At first glance the semi-arid landscape of the South Okanagan can appear desolate, but on closer inspection this is far from the truth. The South Okanagan is an extraordinary place. It is Canada’s only “pocket desert”, a fragile and endangered ecosystem that is home to many unique and endangered plants and animals.
When I first moved to this area I immediately feel in love with the landscape. The dry rolling hills, steep cliff faces and muted colour of yellow, brown and green, make an interesting contrast to the deep and refreshing bodies of waters that run along the valley floor. As I took note of the various features of the South Okanagan I started to noticed signs posted throughout the area. These signs blatantly stated either “yes national park!” or “no national park!”. At the time I did not understand the debate, but I am slowly beginning to realize that the rapidly increasing need for agricultural land is resulting in the destruction of delicate ecosystems. In response to this destruction, organizations and individuals are taking action and raising awareness about the need to protect unique ecosystems of the South Okanagan.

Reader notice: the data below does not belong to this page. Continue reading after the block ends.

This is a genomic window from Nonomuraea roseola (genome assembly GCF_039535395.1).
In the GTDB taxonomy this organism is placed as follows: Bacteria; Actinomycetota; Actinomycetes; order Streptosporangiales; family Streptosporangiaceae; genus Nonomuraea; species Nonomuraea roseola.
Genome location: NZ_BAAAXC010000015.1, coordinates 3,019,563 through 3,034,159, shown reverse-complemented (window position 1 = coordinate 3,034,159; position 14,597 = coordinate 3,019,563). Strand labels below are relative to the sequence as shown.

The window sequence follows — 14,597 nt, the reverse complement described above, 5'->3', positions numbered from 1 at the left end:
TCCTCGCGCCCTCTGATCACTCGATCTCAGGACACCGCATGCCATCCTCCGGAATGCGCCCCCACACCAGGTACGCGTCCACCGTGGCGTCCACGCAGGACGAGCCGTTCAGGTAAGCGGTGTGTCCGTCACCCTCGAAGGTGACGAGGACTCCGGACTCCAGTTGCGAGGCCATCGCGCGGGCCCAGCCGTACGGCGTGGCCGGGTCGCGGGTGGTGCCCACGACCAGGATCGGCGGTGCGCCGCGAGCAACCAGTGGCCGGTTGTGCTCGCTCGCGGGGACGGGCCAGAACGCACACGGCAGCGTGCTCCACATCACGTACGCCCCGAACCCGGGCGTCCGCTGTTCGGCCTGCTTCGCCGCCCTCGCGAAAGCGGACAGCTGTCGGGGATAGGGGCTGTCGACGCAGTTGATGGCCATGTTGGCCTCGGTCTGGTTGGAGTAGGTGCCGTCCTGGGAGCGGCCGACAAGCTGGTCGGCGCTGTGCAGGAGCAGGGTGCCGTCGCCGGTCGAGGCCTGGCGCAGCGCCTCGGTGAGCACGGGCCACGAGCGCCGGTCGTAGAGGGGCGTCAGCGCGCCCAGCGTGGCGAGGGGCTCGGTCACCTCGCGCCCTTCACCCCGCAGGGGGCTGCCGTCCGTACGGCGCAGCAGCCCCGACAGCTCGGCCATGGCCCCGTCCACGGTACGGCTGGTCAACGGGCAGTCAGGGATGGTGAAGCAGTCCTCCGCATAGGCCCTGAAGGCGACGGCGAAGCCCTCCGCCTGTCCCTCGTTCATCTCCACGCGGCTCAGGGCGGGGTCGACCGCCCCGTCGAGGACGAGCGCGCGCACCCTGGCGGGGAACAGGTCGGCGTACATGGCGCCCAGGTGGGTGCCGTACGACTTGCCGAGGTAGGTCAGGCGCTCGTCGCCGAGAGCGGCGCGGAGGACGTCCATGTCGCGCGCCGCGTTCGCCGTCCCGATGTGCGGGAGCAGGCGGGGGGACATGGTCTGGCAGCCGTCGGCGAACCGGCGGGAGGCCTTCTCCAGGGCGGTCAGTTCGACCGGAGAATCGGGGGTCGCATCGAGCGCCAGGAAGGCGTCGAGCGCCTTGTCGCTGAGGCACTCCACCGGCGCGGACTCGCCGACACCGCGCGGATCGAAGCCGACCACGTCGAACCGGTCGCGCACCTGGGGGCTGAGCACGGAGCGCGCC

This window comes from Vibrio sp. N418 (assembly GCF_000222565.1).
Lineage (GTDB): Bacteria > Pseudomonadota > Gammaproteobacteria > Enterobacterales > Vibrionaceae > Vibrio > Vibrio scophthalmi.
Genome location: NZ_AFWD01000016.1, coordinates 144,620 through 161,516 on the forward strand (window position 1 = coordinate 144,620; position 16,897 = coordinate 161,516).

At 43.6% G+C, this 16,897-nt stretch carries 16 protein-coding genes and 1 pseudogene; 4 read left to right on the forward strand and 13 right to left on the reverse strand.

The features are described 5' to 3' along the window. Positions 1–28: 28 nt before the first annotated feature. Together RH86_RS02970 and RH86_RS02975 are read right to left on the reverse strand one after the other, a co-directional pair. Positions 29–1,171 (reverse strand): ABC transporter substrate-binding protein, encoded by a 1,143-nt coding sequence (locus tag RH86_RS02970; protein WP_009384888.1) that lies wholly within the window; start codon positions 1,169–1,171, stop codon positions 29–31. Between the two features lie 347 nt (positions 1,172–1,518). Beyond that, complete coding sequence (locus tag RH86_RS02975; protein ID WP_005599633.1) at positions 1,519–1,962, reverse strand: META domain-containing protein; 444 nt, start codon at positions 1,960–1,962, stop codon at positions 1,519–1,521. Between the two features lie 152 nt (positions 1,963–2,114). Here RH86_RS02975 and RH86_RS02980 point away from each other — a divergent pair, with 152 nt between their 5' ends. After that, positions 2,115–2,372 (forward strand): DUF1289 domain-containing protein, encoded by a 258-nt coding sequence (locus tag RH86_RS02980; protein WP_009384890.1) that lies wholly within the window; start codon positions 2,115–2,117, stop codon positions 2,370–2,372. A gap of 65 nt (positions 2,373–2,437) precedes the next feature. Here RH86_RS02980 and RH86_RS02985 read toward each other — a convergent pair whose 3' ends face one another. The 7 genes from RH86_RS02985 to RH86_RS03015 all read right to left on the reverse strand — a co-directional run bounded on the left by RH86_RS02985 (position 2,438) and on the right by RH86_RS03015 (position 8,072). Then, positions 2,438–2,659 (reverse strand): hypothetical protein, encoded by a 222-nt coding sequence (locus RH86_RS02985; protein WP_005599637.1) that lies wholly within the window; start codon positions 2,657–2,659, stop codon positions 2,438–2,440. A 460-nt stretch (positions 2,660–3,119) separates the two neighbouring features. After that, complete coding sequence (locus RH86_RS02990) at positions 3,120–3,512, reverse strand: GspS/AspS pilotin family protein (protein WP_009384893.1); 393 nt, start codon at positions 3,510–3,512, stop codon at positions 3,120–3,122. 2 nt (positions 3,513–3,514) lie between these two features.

The Osoyoos Desert Society, is one of these organizations. They operate the Desert Centre, a sixty-seven acre nature interpretive facility that is dedicated to conserving native species. The Desert Centre is located at the north end of Osoyoos, British Columbia (directions here). When it is open, the public can become acquainted with the beautiful and endangered ecosystem of the South Okanagan while taking a leisurely, stroller-friendly, 1.5 km stroll over a boardwalk. Our Learning Circle recently scheduled a “school” tour, which my children really enjoyed. The children were fascinated by various animal droppings, snake skins, prickly pear and yellow blossoming antelope-brush. The Desert Centre is open to the public in late April. This year the centre opens on April 26th, and admission is free on their opening day! Their regular operating hours and admission fees are listed on their website.
Now that we’ve seen the Desert Centre in the spring I want to return in the summer and again in the fall. Returning throughout the seasons would be a wonderful way to truly experience and appreciate the plants and species that are protected there. It is a really beautiful place, and I really recommend visiting it if you ever have the opportunity.